Purpose. Passion. Paycheck. (Plus a book giveaway.)

Encore Career HandbookI first encountered the remarkable Judy Cockerton when she spoke at Harvard Law School, where I was working at the time. Her topic was Treehouse, the innovative community she founded in Easthampton, Mass., where families adopting kids from foster care live side by side in a neighborhood setting with people over 55 who serve as honorary grandparents.

My first thought: “This is terrific! I want to work with her.” (Which, years later, I did, taking on several small projects as a volunteer. I also wrote this.)

That reaction has been widespread—and this year Judy (now my friend), was one of five people to receive the $100,000 Purpose Prize for 2012, an award for social entrepreneurs over the age of 60. For me, as for so many others, her vision, commitment, and determination to “reinvent foster care” are ongoing inspirations, and I’m thrilled that she’s getting the recognition she so deserves.

But if Judy is unique—and she most certainly is—her broader aspirations are not. Behind the high-profile Purpose Prize is a larger trend, as growing numbers of baby boomers seek work that is both personally meaningful and serves a larger good. Promoting this trend is the goal of Encore.org, the nonprofit that awards the Purpose Prize, and the topic of an endlessly useful new book by Encore.org Vice President (and former New York Times columnist) Marci Alboher.

Marci Alboher

Marci Alboher

Being something of an encore careerist myself—as well as a fan of Marci’s previous book on “slash” careers that combine two vocations—I couldn’t wait to get my hands The Encore Career Handbook: How To Make a Living and a Difference in the Second Half of Life, out just this month. I wasn’t disappointed.

First and foremost, the book is jam-packed with excellent practical guidance. Here are three big-picture suggestions that especially resonated with me:

Get comfortable with uncertainty:  Uncertainty is part of any transition—and moving into an Encore career is a transition. The good news is you’ve likely already had some experience, transitions being a hallmark of life in Plan B Nation. I think about this a lot (as you know if you read this blog). I’ve written about transitions here. And here and here and here.

Get connected:  In the end, it’s all about the people you know—and those you meet. If you’re lucky, you (like me) will find this a lot of fun. Marci suggests a number of specific ways to engage your friends and others in the encore career change process. Strategies include using others as a sounding board (akin to the idea of having a personal board of directors), working with career coaches, joining a group or taking a class, volunteering as a way to try on a job or sector, and building vibrant networks (both virtual and real-life). I’ve long been a big believer in always erring in favor of connection, and there are some great ideas here about how to go about that.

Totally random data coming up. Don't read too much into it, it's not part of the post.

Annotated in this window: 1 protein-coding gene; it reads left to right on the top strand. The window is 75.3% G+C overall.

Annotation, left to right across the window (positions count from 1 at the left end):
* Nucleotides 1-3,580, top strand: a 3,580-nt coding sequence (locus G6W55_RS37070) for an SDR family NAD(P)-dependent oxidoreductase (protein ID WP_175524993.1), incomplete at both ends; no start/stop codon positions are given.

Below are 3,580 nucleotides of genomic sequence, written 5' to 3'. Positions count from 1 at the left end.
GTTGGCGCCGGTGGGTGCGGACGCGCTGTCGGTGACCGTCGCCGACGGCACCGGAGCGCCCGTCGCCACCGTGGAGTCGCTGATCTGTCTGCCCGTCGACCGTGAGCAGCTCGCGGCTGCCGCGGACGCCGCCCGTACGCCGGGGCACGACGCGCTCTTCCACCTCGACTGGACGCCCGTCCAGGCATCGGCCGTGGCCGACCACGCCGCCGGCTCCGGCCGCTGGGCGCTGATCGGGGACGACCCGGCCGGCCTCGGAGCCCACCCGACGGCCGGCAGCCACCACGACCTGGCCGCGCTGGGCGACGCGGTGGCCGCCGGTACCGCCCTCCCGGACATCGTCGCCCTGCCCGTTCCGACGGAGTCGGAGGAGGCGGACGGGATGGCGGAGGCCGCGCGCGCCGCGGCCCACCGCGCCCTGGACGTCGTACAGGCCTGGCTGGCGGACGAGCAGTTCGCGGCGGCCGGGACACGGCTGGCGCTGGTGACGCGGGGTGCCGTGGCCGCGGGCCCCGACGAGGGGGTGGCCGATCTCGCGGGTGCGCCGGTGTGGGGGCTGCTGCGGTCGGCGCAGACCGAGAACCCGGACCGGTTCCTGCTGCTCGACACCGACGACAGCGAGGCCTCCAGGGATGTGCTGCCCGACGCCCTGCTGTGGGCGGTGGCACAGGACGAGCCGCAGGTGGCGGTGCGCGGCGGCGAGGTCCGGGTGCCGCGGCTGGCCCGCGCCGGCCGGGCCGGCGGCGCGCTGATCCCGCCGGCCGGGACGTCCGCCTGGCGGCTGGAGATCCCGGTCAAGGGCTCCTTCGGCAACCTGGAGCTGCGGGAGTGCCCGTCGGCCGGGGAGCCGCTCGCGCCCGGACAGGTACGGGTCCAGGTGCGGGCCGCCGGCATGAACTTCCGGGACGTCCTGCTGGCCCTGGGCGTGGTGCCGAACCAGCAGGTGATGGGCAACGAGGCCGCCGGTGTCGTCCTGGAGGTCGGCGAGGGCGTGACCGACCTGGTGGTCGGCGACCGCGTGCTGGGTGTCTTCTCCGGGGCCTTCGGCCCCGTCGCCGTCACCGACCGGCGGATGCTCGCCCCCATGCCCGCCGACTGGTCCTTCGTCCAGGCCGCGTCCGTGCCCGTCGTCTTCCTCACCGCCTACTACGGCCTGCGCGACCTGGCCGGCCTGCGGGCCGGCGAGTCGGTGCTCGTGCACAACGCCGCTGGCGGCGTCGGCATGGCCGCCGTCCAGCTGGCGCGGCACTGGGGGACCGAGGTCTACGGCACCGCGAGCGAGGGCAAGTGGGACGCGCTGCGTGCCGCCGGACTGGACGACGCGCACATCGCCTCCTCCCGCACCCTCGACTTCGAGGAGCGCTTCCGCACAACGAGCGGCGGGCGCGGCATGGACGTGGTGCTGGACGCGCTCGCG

Get a handle on your finances: An encore career search means seeking “purpose, passion, and a paycheck,” as Marci puts it. But exactly what that paycheck needs to look like will depend on your situation. Encore careers often—though not always—pay less than the jobs they follow. What kind of trade-offs are you willing to make? What is your risk tolerance? Can you think of creative ways to bring in extra cash or, conversely, to reduce expenses? (The book offers many suggestions.)

There is also lots of excellent nuts-and-bolts stuff: How to go about preparing encore career resumes and cover letters (along with samples), extensive resource and reading lists, basic business planning guidance, and an appendix of promising encore jobs.

Once you start paying attention, encore careers are everywhere. In my own office at Harvard School of Public Health, my colleague Patti came out of the world of hedge funds. “I didn’t want to die having only been a banker,” she said wryly over a recent lunch. My colleague Chris, like me, spent time in corporate law.

That said, encore careers often don’t come easy, even for those with excellent credentials willing to take a pay cut. In his searingly honest Diary of a Company Man: Losing a Job, Finding a Life, former Time Warner executive James Kunen describes his uncertain path to ultimately fulfilling work teaching English as a second language. “Everyone loves doing something—I love reading at the beach—but not everybody loves doing something that you can get paid for,” he reflects at one point. Closer to home, my friend Kenny—whom I met when I interviewed him for a Psychology Today piece on career choices—had a hard time finding public school teaching work after completing Teach for America training in his 50s.

But just because something is hard doesn’t mean it’s impossible—or that it’s the wrong thing to do. And thanks to Marci Alboher’s excellent book, it’s now easier than it was.

Want to win a copy of The Encore Career Handbook? Thanks to Workman Publishing, I have two to give away. Tweet a link to this story with the hashtag #encorebookwin. I’ll pick the winners next weekend.